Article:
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Op-Ed

New York has legalized marijuana. What now?

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Now that state lawmakers in Albany have legalized recreational marijuana, it’s time to ensure that public safety, public health and quality-of-life concerns are addressed as part of the rollout process. The stakes are high. If implementation is hurried or goes awry, the dreams of those who pushed for legal weed will go up in smoke and the worst fears of opponents will become reality. Then we all lose.

Here are some proactive steps that lawmakers can take in the next 30 days to ensure that one of the biggest policy changes in New York history is a success:

• Launch a statewide public health campaign that educates the general public, including parents, consumers and retailers, on the potential health consequences associated with cannabis use, the importance of preventing youth access, the importance of safe storage and preventing exposure to second-hand smoke, information for pregnant or breastfeeding women and warnings about the overconsumption of edible cannabis products.

• Convene three broad-based, diverse Implementation Workgroups — one for Long Island, one for New York City and another for upstate and the Southern Tier — to invite stakeholder input and hash out program details with a regional eye. Participants should include local government officials, law enforcement personnel, legal experts, mental health professionals, addiction specialists, clergy, labor leaders, school personnel and child welfare experts, community activists and advocates from both sides of the debate willing to work cooperatively to ensure the best possible outcomes.

• Fifteen other states and Washington, D.C., have legalized cannabis, and undoubtedly have lessons to share about their experiences. We could probably avoid some pitfalls and build on best practices by deepening our dialogue with other states, counties and municipalities that have wrestled with these issues in the past decade.

• Properly evaluating the impact of cannabis legalization in New York requires the state to start collecting and cataloging data now, so fair comparisons can be made. Key metrics include changes in marijuana use and public perceptions of the drug; emergency-room visits and poison-control-center calls; addiction treatment and psychiatric admissions; school incidents and criminal complaints; car crashes, traffic tickets and impaired driving arrests; marijuana sales data and changes in pricing; energy consumption at cultivation sites; and tax revenues collected and jobs created. This research may be best conducted by an independent firm rather than state personnel, but the study protocols, research questions and baseline data need to be determined immediately.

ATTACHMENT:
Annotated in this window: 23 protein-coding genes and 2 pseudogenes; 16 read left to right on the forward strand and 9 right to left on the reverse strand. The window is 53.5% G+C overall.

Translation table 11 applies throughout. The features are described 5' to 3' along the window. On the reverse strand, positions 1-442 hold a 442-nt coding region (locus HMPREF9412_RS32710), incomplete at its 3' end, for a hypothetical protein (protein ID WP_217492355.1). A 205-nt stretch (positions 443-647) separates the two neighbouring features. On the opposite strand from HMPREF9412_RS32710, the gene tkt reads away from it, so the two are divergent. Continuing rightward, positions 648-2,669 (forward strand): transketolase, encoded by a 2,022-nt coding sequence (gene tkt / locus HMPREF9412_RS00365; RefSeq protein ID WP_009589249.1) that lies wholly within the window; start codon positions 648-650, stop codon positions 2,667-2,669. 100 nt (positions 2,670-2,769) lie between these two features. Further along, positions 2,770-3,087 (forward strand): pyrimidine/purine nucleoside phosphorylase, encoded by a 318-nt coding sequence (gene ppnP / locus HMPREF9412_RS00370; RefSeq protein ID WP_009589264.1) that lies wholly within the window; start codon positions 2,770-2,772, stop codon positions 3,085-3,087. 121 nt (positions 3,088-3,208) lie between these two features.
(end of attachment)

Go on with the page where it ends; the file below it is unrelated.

• Impaired driving is a universal concern, especially on Long Island, where many of us spend hours each day in our cars. Absent a breathalyzer that can detect a driver’s level of marijuana impairment, well-trained police officers are our best tool for preventing crashes. New York should help the Nassau County Police Department and other local law enforcement agencies secure and complete the necessary training. We need both emergent technology to measure cannabis intoxication objectively, and a focused driver education campaign to promote highway safety.

• Businesses — especially those with safety-sensitive positions — will have to solve thorny dilemmas created by employee drug testing and workplace impairment, and should receive very clear guidance and support as the new law takes effect.

• New York state has had a well-run medical marijuana program since 2016. Beyond the structural changes required by the recently approved Marijuana Regulation and Taxation Act, the cannabis market is about to shift. Steps should be taken to ensure continued access for those with medical marijuana cards.

• Long Island’s cities, towns and villages have until Dec. 31 to opt out of having retail stores in their communities, though residents can force the issue through local referendum. Some municipalities, like the Town of Oyster Bay, have already started to pass new zoning laws to keep marijuana shops out of neighborhoods and restrict them to light industrial areas. These hyper-local conversations are bound to get heated, but we need to start talking now.

Finally, and most important, while all this is going on, and whether or not you choose to get involved in these community conversations, please talk with your own children and family members about marijuana and drug use in general. Just because it’s now legal doesn’t make it suddenly safe. As we navigate this policy change, we need to do more to keep our families and communities safe and healthy.

Dr. Jeffrey L. Reynolds is president and CEO of the Family and Children’s Association, one of Long Island’s oldest nonprofits providing addiction treatment and mental health services to local residents.